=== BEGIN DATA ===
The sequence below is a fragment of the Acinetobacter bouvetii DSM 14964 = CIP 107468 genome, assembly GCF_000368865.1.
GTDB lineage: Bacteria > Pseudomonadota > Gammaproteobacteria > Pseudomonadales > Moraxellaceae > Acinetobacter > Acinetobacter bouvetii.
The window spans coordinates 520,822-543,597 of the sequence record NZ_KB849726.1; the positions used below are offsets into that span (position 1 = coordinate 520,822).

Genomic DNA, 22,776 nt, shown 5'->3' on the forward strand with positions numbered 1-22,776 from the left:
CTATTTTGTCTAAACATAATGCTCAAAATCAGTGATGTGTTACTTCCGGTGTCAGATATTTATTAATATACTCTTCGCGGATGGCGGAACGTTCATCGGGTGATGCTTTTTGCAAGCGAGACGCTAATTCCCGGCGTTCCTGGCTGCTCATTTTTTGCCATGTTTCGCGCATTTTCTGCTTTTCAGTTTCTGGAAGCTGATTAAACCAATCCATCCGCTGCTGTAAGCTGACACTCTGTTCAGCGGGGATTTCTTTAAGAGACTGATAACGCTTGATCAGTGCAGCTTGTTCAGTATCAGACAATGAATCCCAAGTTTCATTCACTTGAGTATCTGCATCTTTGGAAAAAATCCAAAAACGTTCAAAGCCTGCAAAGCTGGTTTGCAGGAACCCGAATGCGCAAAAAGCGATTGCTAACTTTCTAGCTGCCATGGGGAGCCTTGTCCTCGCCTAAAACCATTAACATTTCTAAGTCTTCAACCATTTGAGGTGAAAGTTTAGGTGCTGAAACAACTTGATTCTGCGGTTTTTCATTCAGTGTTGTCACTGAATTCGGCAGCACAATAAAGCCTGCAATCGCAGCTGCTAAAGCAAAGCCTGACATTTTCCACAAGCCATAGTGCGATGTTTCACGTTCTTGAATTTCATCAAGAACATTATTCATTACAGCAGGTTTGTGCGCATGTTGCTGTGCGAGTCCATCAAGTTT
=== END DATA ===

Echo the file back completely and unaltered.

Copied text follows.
The sequence below is a fragment of the Acinetobacter bouvetii DSM 14964 = CIP 107468 genome, assembly GCF_000368865.1.
GTDB lineage: Bacteria > Pseudomonadota > Gammaproteobacteria > Pseudomonadales > Moraxellaceae > Acinetobacter > Acinetobacter bouvetii.
The window spans coordinates 520,822-543,597 of the sequence record NZ_KB849726.1; the positions used below are offsets into that span (position 1 = coordinate 520,822).

Genomic DNA, 22,776 nt, shown 5'->3' on the forward strand with positions numbered 1-22,776 from the left:
CTATTTTGTCTAAACATAATGCTCAAAATCAGTGATGTGTTACTTCCGGTGTCAGATATTTATTAATATACTCTTCGCGGATGGCGGAACGTTCATCGGGTGATGCTTTTTGCAAGCGAGACGCTAATTCCCGGCGTTCCTGGCTGCTCATTTTTTGCCATGTTTCGCGCATTTTCTGCTTTTCAGTTTCTGGAAGCTGATTAAACCAATCCATCCGCTGCTGTAAGCTGACACTCTGTTCAGCGGGGATTTCTTTAAGAGACTGATAACGCTTGATCAGTGCAGCTTGTTCAGTATCAGACAATGAATCCCAAGTTTCATTCACTTGAGTATCTGCATCTTTGGAAAAAATCCAAAAACGTTCAAAGCCTGCAAAGCTGGTTTGCAGGAACCCGAATGCGCAAAAAGCGATTGCTAACTTTCTAGCTGCCATGGGGAGCCTTGTCCTCGCCTAAAACCATTAACATTTCTAAGTCTTCAACCATTTGAGGTGAAAGTTTAGGTGCTGAAACAACTTGATTCTGCGGTTTTTCATTCAGTGTTGTCACTGAATTCGGCAGCACAATAAAGCCTGCAATCGCAGCTGCTAAAGCAAAGCCTGACATTTTCCACAAGCCATAGTGCGATGTTTCACGTTCTTGAATTTCATCAAGAACATTATTCATTACAGCAGGTTTGTGCGCATGTTGCTGTGCGAGTCCATCAAGTTT